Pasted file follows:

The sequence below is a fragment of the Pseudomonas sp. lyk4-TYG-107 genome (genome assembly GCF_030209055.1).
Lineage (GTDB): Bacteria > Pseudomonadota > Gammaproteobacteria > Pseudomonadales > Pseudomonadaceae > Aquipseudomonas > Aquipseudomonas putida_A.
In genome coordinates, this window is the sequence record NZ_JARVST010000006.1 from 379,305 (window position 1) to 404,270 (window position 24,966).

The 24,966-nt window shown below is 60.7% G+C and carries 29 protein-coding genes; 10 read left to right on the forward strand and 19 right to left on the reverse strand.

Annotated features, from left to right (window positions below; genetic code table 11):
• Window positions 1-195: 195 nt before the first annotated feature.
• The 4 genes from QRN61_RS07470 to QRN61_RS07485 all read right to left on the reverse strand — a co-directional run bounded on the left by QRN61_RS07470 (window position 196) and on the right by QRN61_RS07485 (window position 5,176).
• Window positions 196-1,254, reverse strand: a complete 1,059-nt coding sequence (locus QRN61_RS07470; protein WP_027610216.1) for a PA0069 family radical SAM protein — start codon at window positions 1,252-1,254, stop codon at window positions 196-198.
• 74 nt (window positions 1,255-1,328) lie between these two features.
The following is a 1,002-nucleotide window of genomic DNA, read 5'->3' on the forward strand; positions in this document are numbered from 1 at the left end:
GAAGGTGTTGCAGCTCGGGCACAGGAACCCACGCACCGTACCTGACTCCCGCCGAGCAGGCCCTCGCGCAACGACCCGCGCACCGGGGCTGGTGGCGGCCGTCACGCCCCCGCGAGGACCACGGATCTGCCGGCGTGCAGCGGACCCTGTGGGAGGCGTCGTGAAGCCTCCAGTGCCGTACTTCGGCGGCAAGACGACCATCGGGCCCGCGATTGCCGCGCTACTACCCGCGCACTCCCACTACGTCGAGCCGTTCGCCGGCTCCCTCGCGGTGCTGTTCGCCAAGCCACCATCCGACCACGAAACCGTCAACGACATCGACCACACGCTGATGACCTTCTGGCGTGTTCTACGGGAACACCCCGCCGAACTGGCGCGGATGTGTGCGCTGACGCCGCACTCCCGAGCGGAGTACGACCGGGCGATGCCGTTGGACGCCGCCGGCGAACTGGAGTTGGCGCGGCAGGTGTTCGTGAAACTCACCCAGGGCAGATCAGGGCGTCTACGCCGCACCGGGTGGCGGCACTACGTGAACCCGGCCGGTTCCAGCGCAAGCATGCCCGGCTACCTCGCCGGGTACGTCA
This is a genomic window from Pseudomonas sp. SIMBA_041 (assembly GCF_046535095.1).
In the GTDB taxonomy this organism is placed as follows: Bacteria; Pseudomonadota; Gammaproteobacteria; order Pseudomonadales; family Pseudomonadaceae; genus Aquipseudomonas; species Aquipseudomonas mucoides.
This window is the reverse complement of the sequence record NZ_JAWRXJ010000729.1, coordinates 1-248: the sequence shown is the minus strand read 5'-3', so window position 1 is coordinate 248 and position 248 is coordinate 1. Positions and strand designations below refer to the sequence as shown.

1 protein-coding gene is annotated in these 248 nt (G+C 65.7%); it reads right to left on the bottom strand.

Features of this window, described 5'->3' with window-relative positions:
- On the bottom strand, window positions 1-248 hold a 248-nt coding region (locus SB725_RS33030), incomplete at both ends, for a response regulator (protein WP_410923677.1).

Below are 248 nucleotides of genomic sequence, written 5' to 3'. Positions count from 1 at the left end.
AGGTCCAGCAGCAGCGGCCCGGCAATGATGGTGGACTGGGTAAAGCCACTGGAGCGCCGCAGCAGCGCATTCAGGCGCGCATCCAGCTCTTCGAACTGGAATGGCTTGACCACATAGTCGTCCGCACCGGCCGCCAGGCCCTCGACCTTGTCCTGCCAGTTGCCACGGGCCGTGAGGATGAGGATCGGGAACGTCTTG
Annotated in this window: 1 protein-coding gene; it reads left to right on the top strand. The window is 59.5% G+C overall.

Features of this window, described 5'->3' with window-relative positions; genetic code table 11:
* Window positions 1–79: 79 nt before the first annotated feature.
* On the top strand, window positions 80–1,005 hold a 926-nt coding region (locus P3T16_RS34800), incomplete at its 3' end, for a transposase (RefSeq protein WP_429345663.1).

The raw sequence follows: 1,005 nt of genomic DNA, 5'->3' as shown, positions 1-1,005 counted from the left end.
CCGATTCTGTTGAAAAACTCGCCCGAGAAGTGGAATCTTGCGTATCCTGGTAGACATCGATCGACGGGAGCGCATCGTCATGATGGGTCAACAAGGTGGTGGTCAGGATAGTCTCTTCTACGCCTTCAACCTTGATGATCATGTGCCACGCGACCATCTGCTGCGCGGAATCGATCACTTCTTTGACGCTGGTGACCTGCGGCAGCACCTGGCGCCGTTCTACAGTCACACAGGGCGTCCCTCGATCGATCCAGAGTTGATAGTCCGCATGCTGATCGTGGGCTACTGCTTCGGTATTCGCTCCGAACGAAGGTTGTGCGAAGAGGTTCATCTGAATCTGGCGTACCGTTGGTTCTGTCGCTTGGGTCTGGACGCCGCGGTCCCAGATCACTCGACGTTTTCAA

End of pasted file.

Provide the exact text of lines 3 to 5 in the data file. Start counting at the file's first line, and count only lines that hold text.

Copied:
In genome coordinates, this window is the sequence record NZ_JARVST010000006.1 from 379,305 (window position 1) to 404,270 (window position 24,966).

The 24,966-nt window shown below is 60.7% G+C and carries 29 protein-coding genes; 10 read left to right on the forward strand and 19 right to left on the reverse strand.

Annotated features, from left to right (window positions below; genetic code table 11):